More Bitcoins are in circulation, more powerful computers are needed to keep up with mathematical calculations which means more energy required for mining.

Icelandic power experts believe that this year Iceland will use more energy for mining Bitcoins and other cryptocurrencies than it uses for powering homes.

Johann Snorri Sigurbergsson, a spokesman for Icelandic energy firm HS Ork, notes an “exponential” rise in Bitcoin mining in the country saying that if all the planning mining projects are realized there won’t be enough energy for them.

For Bitcoin mining computers connected to the global Bitcoin network should solve complex mathematical problems and receive Bitcoins as rewards for their work. And it should be noticed that it is quite a profitable activity, especially when performed at a large scale.

Currently, Iceland’s Bitcoin mining activities utilize around 840 gigawatt hours of electricity to power computers and cooling systems annually, at the same time most of the country’s homes use around 700 gigawatt hours.

Iceland is quite an attractive location for miners. And there are several reasons for large virtual currency companies to choose this North Atlantic island country as their base.

As for functioning of the computers that create Bitcoins, enormous amounts of electricity are required, it is important to find a source of cheap power. Having a small population of just 340,000, Iceland is powered almost entirely by renewable energy, mostly geothermal, hydroelectric, and wind that the country is rich in. That’s why miners here can find quite affordable conditions for their activity as well as super fast fiber-optic networks that are used for internet connections.

Moreover, cold climate of the country plays an important role in ensuring crypto utilities don’t overheat. Mining hardware generates large amounts of heat, but thanks to weather conditions in Iceland companies can exclude expenses for additional temperature control.

According to experts, there are no grounds to predict any decline of interest of foreign companies in establishing their data centres in Iceland. A lot of them are waiting for an opportunity to place their centres there though it is impossible to satisfy all their requests. If Iceland approved all of the proposed Bitcoin mining projects, there simply wouldn’t be enough electricity to supply them all. Especially, taking in consideration the fact that there are no any restrictions on the electricity usage by miners, but, for example, in China such limitations have been already proposed.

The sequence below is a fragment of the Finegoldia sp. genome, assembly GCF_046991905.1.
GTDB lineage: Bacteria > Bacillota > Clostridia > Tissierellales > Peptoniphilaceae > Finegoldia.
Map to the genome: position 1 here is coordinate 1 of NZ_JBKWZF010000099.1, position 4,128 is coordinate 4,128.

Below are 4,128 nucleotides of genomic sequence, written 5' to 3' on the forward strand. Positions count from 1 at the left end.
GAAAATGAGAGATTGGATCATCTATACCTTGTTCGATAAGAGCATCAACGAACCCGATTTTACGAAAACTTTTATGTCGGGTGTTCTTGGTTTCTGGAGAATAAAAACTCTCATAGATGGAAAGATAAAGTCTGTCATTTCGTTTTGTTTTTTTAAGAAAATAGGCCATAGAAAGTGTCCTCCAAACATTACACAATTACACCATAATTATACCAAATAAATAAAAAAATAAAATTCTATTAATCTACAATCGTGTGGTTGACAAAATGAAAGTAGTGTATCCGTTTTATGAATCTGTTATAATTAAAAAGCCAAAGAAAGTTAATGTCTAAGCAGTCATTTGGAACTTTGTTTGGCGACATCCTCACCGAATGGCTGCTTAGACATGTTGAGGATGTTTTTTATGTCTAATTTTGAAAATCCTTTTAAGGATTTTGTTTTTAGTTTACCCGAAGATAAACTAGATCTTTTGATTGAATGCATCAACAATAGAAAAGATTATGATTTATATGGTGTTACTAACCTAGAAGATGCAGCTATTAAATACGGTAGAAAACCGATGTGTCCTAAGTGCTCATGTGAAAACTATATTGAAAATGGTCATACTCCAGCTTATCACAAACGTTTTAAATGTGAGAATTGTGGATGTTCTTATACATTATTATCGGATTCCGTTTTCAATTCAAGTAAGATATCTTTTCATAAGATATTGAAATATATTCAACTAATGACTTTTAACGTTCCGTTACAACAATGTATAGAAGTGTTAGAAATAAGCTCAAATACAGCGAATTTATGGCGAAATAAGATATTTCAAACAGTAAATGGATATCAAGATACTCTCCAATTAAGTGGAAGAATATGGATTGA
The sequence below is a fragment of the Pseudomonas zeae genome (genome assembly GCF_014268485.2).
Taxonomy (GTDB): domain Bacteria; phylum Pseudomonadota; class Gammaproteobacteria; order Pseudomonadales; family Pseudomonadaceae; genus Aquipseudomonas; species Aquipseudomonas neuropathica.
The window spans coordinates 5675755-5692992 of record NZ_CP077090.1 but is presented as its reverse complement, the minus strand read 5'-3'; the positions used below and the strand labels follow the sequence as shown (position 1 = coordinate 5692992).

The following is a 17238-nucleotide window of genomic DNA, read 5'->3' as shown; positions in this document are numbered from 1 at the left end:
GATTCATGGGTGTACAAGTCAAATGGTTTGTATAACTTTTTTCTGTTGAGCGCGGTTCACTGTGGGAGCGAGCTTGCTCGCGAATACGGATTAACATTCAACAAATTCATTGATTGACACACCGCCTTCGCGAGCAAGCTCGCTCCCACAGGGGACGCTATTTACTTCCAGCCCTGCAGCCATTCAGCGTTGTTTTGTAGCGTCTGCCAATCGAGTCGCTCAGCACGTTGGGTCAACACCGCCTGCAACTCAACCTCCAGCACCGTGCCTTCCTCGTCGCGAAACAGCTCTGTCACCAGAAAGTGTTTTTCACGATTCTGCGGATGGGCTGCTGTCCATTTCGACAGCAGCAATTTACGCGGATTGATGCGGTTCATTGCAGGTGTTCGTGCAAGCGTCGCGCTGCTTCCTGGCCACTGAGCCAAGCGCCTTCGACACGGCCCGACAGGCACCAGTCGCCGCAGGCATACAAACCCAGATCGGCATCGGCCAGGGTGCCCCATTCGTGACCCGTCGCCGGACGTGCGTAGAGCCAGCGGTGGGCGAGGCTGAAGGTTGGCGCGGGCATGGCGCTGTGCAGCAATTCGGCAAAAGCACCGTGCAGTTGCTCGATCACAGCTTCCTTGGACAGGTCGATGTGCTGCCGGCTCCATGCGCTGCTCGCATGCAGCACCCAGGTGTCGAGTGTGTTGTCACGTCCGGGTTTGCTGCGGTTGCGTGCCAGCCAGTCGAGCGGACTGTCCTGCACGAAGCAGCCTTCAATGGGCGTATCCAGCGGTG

Nevertheless, the value of thriving mining industry for the country is quite a disputable issue as for mining neither a huge staff no large capital investments are needed. Moreover, there are no taxes introduced. That’s why there is an obvious reason for the government to consider steps to implement tax in the industry.

Meanwhile, it’s worth mentioning that any limitations and regulations introduced can significantly affect the industry and cryptocurrencies’ prices as it was in January when Chinese government decided to establish regulations for miners.

At the press-time, according to the data from CoinMarketCap, Bitcoin is traded for $8,487.54 with a market cap of $143 bln.

Despite all the above mentioned facts some experts are skeptical about the future of the country as a global mining centre reminding a situation when Iceland was an international hub for finance but after a giant bank crash, the country became one of the symbols of the global financial crisis in 2008.

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